The year started with a new man helming the operation: Marv Lee Kwai became producer. In his January Producer’s Letter he stressed that the devs were listening to the community. He also outlined issues that were being addressed while laying out a plan for the rest of the calendar year, saying “a multitude of positive changes on the horizon.” One thing he promised was better communication, stating, “One of our top goals for the New Year is to be more transparent when we communicate with you. It is our intention to fix a lack of information or detail, starting now.”
How did that plan go? Let’s take stroll down memory lane and see.
Weathering the winter storms and springing into action
While January started with promise (and land expansion certificates!), February came crashing down — literally. The North American servers suffered quite a bit of instability when the game weathered a DDoS. Other than that, winter was fairly quiet. That all changed come March.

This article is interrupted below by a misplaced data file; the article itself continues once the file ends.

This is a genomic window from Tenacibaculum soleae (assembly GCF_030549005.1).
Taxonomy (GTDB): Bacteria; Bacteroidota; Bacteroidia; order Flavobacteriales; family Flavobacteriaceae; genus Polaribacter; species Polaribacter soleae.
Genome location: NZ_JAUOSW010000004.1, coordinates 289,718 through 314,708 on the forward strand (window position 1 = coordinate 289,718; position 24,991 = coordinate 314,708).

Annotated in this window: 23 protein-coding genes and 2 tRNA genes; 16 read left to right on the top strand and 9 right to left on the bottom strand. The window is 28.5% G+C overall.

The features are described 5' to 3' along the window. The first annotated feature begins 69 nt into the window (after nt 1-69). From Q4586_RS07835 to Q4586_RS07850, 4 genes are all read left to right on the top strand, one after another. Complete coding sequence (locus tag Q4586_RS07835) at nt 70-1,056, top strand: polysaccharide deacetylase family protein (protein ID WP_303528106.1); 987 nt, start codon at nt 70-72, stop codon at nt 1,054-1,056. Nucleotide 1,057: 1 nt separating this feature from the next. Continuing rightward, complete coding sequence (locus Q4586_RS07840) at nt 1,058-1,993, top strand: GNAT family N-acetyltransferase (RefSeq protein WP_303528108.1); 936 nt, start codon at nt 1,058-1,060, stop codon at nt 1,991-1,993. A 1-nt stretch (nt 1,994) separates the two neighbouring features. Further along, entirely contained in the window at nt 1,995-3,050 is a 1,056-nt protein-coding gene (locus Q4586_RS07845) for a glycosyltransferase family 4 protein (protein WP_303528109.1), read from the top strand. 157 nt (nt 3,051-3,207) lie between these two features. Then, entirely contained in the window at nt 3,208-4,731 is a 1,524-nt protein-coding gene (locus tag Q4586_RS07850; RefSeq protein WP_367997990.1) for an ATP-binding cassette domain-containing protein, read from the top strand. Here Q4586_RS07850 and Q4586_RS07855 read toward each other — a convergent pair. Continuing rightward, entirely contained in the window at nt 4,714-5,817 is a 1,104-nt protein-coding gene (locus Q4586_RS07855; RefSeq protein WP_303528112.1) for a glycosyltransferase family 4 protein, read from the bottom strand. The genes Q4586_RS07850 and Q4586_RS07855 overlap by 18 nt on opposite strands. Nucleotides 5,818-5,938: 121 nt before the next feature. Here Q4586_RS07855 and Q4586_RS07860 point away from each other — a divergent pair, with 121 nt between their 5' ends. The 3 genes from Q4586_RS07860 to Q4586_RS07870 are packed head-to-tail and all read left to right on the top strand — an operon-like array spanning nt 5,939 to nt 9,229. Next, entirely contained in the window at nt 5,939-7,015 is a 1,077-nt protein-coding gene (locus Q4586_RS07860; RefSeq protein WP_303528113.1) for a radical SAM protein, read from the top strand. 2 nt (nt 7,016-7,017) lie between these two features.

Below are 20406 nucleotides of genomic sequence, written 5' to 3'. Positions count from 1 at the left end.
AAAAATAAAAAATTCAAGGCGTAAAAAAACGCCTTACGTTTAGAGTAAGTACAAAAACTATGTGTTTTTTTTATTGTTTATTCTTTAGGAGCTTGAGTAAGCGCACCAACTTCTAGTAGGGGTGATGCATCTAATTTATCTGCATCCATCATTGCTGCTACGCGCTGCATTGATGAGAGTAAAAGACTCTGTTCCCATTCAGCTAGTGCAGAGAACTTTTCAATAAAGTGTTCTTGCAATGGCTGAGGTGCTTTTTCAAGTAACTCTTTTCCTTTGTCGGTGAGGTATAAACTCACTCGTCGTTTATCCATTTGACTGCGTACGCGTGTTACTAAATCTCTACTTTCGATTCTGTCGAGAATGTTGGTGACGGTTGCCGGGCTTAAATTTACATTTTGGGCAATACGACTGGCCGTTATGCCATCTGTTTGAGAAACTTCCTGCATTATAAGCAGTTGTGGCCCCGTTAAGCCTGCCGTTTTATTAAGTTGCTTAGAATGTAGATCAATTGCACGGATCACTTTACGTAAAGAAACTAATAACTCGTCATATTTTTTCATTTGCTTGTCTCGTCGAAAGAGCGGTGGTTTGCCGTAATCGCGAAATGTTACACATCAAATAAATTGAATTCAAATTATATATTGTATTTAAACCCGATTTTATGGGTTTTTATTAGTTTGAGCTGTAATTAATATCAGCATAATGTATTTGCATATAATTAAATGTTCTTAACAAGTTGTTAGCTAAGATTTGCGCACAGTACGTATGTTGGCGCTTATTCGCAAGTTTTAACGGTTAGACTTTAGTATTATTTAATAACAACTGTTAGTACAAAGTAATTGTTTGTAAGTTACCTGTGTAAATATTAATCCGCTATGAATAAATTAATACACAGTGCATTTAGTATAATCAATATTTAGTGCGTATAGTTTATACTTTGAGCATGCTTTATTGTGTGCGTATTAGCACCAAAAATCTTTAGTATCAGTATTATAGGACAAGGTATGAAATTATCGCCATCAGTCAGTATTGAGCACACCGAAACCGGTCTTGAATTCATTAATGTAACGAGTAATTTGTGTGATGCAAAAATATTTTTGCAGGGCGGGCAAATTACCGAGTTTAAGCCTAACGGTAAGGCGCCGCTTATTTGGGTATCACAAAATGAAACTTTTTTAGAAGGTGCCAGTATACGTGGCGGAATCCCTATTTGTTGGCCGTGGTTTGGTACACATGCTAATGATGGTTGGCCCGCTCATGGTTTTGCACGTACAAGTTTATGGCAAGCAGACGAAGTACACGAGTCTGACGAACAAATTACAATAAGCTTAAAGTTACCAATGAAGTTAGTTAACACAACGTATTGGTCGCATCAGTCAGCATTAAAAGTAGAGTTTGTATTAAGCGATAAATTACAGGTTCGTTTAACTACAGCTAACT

As spring began, ArcheAge sprung into activity. March might very well be called the game’s busiest month; quite a bit happened in those 31 days. First it saw the Secrets of Ayanad update deploy on the 10th, adding more levels, skill points, and new powers along with opening new areas in Auroria for new end-game content. Additionally, the amount of XP needed to level post-50 was adjusted in the players favor. Besides all that, the sandpark finally made it onto Steam. Those are the good bits of news. On the opposite end of the spectrum, there was Dolphingate. Yes, people really called it that! As a way to entice former players to return, they were offered a package of gifts, including a rare dolphin mount (that was only acquired as a rare drop from a major dungeon boss). As you might imagine, current paying customers felt a bit miffed at said generosity which appeared to snub their loyalty. In the end, Trion apologized and offered anyone who had ever subbed to the game at any point their own aquatic mount.